WASHINGTON — Congressman Mel Watt (D-N.C.), nominated to head the Federal Housing Finance Agency, may change his position supporting principal forgiveness at Fannie Mae and Freddie Mac, should he be confirmed.
Sen. Pat Toomey initiated the exchange. The Pennsylvania Republican said he was concerned about Watt’s support of principal forgiveness as a Congressman, when he signed a letter in December 2012 supporting forcing Fannie and Freddie to forgive part of the principal owed by underwater borrowers.
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Watt said he didn’t think the issue was a relevant today as when it was first posed to the FHFA 18 months ago, because home prices have increased and fewer homeowners are underwater on their mortgages.
However, should Watt be asked to consider principal forgiveness – and he said he suspects he would – he would carefully study how Acting Director Edward DeMarco’s reached his decision not to implement principal forgiveness, consider any new information available, and make a responsible decision.
As for his support of principal forgiveness in the House, Watt said he signed the letter because he was representing his constituents in North Carolina, many of whom were underwater on their mortgages.
“I will be as strong an advocate for taxpayers in this role, because I would view them as my constituents,” he said, presumably implying he may have a different view if confirmed.
Watt, who was joined on the confirmation panel by NCUA Board nominee Richard Metsger and three others, received most of the questions from committee members. In his opening statements, Watt stressed he would cooperate with Congress to implement whatever housing finance reform is legislated, including more private capital, the winding down of Fannie Mae and Freddie Mac, and even the elimination of the Federal Housing Finance Agency. Should he find himself out of a job, Watt said in answer to a question, it would mean the crisis had been over.
Ranking Member Mike Crapo (R-Idaho) asked Watt if he believed the FHFA director has the legal authority to use revenue collected from Fannie Mae and Freddie Mac to fund social initiatives, or should that revenue be used to maximize the GSE’s net worth.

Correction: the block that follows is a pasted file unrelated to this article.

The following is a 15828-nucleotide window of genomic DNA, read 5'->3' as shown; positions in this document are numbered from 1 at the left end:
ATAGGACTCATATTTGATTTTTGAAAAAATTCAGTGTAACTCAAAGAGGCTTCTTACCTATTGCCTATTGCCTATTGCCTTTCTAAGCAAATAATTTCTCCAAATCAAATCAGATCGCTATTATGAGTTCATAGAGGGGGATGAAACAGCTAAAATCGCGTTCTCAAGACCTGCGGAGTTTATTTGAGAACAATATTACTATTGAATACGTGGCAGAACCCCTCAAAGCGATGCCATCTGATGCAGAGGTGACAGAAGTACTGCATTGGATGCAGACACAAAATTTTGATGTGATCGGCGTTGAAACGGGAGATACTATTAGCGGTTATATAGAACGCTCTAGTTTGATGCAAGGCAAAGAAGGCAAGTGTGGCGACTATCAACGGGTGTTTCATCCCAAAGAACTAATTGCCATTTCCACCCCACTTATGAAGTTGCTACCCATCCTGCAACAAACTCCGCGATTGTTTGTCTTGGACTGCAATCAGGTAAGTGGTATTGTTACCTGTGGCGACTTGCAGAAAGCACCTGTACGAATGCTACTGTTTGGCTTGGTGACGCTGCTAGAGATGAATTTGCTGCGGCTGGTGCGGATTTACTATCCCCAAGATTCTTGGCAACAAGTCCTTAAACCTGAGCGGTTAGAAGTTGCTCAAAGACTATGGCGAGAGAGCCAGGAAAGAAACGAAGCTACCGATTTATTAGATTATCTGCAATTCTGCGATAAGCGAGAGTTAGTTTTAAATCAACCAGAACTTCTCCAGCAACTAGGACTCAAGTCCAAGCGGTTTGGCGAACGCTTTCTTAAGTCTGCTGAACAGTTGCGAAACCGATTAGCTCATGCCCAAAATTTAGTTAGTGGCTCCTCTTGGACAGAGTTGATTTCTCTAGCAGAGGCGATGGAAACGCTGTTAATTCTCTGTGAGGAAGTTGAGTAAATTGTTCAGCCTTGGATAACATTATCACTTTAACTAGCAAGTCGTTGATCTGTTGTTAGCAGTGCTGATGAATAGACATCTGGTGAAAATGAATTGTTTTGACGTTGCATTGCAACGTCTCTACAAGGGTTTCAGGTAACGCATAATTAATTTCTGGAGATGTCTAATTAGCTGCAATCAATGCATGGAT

Watt said the issue has been statutorily addressed, allowing the GSEs to “do things that don’t yield the same kind of return, in some cases.” He noted that the competing directives creates a tension in the statute.
“That’s not an authority to make irresponsible loans, but it is built into the statute,” he said. “It must be done responsibly, and I pledge to you I would do that responsibly.”
Jason Furman, nominated to be a member and chairman of the Council of Economic Advisers, outlined the steps he would take to continue the promotion of a broad based economic recovery, should he be confirmed.
Furman said he would increase investments in the country’s infrastructure, provide tax credits to help small businesses expand their payrolls, reform entitlement programs and the tax code to put the deficit on a more sustainable course, and expand housing credit to continue progress in the housing market’s recovery.
Metsger was nominated to fill the NCUA Board position vacated by Gigi Hyland, who exited the board in October 2012. Metsger now must pass a full Senate vote before he is sworn in.
Other nominees taking part in the hearing included Kara M. Stein and Michael Piwowar, both nominated to be members of the Securities & Exchange Commission.